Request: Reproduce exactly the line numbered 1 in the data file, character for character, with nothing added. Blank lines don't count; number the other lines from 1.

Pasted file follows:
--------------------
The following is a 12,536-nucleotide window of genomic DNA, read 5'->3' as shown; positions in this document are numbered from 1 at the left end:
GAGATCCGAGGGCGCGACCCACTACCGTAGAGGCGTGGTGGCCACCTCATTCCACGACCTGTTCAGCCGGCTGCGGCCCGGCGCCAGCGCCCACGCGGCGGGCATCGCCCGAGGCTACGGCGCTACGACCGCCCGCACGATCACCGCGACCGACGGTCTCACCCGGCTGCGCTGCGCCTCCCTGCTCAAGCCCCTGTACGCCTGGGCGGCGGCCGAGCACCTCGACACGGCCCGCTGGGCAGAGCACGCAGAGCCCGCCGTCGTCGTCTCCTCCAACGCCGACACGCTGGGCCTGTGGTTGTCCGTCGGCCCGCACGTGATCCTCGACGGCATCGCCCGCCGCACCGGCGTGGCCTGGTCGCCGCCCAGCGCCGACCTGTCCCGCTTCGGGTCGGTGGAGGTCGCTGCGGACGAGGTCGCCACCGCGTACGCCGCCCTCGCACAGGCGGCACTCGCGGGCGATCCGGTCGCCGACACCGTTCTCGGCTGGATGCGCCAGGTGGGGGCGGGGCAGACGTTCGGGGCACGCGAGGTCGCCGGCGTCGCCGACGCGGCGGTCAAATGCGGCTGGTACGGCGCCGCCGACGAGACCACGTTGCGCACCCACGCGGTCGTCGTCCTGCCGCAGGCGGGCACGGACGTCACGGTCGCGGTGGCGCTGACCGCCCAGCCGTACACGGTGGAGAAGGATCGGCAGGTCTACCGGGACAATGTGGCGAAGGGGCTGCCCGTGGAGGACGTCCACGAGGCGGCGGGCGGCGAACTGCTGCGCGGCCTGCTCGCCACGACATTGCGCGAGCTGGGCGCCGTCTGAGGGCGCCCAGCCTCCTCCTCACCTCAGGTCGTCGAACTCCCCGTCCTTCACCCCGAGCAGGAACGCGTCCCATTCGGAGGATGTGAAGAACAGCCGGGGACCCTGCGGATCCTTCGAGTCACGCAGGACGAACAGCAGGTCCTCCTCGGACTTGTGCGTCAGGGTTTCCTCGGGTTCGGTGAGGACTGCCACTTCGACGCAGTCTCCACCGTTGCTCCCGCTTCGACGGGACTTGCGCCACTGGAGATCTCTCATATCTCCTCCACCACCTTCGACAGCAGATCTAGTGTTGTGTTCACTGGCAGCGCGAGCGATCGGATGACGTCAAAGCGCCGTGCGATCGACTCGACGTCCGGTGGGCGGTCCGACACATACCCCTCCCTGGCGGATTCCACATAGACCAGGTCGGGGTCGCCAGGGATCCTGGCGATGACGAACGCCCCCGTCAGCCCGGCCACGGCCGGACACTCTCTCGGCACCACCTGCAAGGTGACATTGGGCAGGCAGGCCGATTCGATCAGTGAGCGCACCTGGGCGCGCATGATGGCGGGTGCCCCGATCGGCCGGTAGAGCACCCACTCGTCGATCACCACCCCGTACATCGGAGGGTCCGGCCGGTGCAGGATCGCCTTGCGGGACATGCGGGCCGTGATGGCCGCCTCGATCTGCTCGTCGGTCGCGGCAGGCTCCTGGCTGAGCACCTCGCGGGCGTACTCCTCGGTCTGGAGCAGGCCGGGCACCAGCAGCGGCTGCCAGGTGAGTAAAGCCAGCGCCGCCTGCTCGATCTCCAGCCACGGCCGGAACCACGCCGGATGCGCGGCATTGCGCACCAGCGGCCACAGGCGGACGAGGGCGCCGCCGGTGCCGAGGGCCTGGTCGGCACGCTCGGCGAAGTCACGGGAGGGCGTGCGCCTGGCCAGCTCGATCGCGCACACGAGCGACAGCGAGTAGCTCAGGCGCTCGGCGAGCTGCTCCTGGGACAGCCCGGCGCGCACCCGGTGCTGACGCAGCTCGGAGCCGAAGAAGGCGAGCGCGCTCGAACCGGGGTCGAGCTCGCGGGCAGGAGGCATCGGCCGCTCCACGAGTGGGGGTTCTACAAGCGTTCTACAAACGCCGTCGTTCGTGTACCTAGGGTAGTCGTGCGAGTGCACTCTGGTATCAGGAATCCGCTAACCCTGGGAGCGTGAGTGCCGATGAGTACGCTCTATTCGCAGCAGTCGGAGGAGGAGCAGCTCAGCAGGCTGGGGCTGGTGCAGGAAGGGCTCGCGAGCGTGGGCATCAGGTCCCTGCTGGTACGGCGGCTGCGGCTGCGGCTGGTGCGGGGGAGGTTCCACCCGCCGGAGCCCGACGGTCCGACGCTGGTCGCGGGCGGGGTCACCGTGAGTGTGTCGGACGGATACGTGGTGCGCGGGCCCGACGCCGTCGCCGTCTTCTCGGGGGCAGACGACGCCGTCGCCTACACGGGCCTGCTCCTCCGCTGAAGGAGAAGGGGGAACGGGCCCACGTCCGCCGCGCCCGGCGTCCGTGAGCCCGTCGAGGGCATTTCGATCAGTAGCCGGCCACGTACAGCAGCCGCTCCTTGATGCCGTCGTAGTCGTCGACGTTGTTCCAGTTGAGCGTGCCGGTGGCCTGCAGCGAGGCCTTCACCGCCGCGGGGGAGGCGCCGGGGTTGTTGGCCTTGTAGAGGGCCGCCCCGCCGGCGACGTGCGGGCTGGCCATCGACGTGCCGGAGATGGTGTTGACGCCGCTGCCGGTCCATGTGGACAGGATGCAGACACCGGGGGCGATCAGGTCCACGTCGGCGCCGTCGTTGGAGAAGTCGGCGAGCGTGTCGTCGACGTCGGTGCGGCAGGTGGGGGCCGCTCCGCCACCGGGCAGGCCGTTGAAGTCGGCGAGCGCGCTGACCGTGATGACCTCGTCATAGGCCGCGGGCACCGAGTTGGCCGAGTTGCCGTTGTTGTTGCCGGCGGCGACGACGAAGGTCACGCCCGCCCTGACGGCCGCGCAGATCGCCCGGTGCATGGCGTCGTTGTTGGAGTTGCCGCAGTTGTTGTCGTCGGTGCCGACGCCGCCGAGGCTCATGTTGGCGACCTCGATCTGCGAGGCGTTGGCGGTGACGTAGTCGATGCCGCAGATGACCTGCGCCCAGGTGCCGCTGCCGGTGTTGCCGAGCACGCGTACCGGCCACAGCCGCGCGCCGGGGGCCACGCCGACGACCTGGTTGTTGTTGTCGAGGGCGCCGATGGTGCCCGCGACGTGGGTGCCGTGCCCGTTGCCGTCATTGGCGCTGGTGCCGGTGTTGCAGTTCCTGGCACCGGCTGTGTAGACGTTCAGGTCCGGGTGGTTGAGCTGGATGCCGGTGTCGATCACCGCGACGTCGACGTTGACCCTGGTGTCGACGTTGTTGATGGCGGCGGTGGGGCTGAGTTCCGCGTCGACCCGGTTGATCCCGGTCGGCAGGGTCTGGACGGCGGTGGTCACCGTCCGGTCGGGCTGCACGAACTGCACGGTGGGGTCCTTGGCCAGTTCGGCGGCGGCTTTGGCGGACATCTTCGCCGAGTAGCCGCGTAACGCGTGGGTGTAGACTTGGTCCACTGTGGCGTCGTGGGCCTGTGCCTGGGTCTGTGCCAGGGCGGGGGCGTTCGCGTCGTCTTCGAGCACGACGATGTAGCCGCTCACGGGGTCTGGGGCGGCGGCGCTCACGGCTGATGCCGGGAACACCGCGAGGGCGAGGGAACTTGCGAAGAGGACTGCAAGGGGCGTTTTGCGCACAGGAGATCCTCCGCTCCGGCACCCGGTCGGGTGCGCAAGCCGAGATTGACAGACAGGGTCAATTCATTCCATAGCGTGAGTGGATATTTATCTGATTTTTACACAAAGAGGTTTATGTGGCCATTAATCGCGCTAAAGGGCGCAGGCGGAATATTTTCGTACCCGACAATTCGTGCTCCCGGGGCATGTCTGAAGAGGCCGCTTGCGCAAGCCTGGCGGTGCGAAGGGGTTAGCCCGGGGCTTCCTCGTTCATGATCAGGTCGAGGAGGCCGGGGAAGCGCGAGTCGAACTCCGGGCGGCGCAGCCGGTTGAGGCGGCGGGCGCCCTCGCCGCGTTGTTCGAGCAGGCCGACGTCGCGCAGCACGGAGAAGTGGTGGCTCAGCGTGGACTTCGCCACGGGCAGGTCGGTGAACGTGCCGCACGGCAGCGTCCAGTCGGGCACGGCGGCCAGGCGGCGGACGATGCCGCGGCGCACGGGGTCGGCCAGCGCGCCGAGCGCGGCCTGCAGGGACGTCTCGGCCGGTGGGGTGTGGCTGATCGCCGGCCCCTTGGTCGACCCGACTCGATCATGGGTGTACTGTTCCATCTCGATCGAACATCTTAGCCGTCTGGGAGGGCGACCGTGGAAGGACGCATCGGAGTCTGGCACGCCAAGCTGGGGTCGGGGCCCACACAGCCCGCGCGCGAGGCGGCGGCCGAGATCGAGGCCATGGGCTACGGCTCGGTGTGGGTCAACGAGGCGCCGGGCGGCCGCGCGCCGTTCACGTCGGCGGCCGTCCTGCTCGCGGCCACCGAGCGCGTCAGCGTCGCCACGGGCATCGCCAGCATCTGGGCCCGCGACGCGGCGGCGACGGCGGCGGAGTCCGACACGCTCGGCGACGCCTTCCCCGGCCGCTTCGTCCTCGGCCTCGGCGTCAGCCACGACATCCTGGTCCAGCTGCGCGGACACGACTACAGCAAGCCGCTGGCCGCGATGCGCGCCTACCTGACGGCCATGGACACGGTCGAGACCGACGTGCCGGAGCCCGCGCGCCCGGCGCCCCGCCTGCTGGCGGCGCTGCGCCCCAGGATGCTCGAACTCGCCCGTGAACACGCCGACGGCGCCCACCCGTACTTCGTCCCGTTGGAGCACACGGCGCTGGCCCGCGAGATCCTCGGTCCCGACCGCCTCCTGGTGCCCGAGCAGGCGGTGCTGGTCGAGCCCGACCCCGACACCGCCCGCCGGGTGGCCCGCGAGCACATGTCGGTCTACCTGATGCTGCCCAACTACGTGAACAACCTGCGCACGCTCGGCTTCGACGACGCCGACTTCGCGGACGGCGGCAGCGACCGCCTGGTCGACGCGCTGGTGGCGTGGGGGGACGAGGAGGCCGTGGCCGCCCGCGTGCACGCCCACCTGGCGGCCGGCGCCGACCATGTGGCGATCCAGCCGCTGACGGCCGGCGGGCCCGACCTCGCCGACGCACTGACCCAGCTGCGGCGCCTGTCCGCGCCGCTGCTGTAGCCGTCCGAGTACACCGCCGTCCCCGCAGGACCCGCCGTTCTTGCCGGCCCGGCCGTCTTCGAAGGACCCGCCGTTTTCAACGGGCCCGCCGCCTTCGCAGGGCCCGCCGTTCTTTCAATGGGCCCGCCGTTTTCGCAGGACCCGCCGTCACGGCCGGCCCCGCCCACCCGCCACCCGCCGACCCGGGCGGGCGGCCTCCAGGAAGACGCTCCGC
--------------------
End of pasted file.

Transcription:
The following is a 12,536-nucleotide window of genomic DNA, read 5'->3' as shown; positions in this document are numbered from 1 at the left end: